Natural Medicines for Healthier Children (0 – 5)

“What feeling is so
nice as a child’s hand in yours? So small, so soft and warm, like a kitten
huddling in the shelter of your clasp.”

    Marjorie Holmes –

 “The child must know
that he is a miracle, that since the beginning of the world there hasn’t been,
and until the end of the world there will not be, another child like him.”

Pablo Casals –

Children are full of life. They are resilient, curious, sturdy and energetic. Children are our most precious possessions. Children – no matter what their age – want to be appreciated fully in their whole personality including their physical characteristics, the way they feel, their capabilities and fears.

As parents we want to give our children the best possible start in life. Some of the most important decisions we have to make in caring for our children are about health care.

When your child is suffering from a cold, you can choose to give over-the-counter or prescription medications, such as a decongestant or cough medicine, to suppress the symptoms. But cold medicines can cause side effects, and they do little to strengthen the immune system or address the underlying reason for the cold. Some commonly used ingredients in cold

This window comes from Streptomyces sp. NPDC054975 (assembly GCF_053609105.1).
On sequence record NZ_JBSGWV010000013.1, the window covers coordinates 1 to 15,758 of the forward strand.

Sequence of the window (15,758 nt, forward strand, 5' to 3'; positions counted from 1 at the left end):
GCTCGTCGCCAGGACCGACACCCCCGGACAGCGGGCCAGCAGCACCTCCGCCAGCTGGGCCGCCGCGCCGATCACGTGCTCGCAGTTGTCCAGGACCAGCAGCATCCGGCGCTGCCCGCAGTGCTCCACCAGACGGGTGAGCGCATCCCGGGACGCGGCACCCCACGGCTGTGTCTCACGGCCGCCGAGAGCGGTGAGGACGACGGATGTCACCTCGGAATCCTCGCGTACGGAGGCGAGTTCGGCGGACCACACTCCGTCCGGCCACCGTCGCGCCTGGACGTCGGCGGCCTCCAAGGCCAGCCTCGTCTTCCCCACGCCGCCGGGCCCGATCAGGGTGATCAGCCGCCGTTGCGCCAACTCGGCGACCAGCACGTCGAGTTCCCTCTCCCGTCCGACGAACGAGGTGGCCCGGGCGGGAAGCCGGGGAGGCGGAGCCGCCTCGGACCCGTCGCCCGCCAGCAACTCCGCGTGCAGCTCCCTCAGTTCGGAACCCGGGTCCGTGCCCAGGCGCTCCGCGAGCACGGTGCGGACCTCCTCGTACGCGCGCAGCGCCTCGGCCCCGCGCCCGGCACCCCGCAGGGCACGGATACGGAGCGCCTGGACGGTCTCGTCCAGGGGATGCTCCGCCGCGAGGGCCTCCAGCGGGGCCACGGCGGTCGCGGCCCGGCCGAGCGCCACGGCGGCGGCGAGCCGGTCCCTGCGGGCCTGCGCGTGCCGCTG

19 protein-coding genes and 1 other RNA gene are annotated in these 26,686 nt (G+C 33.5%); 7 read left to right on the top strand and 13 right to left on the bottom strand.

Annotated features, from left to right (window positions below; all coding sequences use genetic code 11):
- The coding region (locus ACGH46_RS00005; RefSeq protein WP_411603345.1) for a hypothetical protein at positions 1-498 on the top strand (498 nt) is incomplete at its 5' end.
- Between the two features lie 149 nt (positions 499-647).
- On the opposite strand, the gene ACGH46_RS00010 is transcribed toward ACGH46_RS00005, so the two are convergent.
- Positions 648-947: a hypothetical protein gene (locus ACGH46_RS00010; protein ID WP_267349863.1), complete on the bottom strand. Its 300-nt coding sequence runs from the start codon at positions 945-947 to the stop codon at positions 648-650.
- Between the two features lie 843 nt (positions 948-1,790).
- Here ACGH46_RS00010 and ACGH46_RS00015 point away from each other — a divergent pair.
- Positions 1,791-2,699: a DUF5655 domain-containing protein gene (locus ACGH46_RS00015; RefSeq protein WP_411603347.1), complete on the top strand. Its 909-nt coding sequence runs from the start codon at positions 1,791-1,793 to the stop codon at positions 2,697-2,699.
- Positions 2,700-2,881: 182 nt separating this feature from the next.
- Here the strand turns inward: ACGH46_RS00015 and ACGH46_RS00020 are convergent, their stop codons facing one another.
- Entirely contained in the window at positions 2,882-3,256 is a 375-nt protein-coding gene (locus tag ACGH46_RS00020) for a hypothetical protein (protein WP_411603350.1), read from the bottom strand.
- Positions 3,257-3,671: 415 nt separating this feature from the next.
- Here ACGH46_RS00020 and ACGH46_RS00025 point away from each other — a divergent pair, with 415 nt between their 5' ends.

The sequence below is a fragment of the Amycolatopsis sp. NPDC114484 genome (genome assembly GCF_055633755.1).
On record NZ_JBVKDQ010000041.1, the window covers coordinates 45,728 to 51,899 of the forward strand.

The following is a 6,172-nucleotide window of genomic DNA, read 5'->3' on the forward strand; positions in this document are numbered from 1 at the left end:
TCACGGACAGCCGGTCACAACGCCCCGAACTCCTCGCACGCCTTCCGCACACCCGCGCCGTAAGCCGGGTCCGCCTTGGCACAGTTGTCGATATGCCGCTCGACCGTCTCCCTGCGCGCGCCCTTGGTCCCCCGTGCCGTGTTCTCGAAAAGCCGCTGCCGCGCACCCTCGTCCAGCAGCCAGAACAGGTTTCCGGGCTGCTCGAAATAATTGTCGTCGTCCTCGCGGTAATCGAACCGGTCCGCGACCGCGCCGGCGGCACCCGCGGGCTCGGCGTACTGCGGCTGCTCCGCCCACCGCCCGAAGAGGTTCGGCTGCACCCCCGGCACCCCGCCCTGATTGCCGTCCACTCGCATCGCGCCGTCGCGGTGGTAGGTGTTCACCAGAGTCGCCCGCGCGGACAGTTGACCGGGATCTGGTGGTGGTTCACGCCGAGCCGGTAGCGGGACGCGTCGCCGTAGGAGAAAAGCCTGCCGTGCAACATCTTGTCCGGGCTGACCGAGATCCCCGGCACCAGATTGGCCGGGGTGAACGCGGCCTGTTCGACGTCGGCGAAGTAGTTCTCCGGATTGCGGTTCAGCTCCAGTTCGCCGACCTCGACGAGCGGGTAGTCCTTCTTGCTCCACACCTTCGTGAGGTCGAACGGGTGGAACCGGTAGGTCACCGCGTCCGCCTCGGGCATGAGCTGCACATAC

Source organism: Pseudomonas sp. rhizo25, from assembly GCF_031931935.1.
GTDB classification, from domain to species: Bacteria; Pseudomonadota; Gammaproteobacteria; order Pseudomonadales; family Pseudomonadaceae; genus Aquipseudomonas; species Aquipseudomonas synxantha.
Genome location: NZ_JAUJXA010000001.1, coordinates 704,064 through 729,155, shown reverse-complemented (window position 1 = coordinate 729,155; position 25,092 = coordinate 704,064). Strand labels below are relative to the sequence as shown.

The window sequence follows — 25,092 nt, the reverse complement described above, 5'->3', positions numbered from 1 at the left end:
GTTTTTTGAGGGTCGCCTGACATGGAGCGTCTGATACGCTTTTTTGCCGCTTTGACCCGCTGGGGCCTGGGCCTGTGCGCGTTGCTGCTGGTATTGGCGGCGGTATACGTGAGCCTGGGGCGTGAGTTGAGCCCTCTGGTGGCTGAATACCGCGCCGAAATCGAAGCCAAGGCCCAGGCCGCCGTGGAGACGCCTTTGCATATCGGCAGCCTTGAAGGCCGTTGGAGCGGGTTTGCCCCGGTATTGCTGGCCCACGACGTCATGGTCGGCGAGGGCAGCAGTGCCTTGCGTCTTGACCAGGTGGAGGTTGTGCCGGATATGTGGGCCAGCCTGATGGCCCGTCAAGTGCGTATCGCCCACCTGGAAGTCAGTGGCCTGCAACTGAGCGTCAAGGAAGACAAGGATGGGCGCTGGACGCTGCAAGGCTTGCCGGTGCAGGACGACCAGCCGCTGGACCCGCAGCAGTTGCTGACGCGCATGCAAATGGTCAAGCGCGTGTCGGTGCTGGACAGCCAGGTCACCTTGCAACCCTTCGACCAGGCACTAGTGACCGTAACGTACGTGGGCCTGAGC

medications can cause restlessness, insomnia, or headaches. And there is nothing in these drugs that can actually cure the cold. In contrast, when a child with a cold is treated with herbs to soothe the respiratory tract and boost the immune system, homeopathy to ease the discomforts and prevent recurrences, and soups and teas to maintain adequate hydration, the
body is supported and strengthened as it works to restore health. It is an important way to work with the body’s ability to heal itself.

Homeopathic medicines allow us to reach the physical and mental/emotional level of a young person. After all, because of intensive testing on healthy humans, each medicine has an exact description of symptoms which it can be used for. This is the only way that extensive healing is possible – by considering not only the single symptom but also the possible causes which have led to it.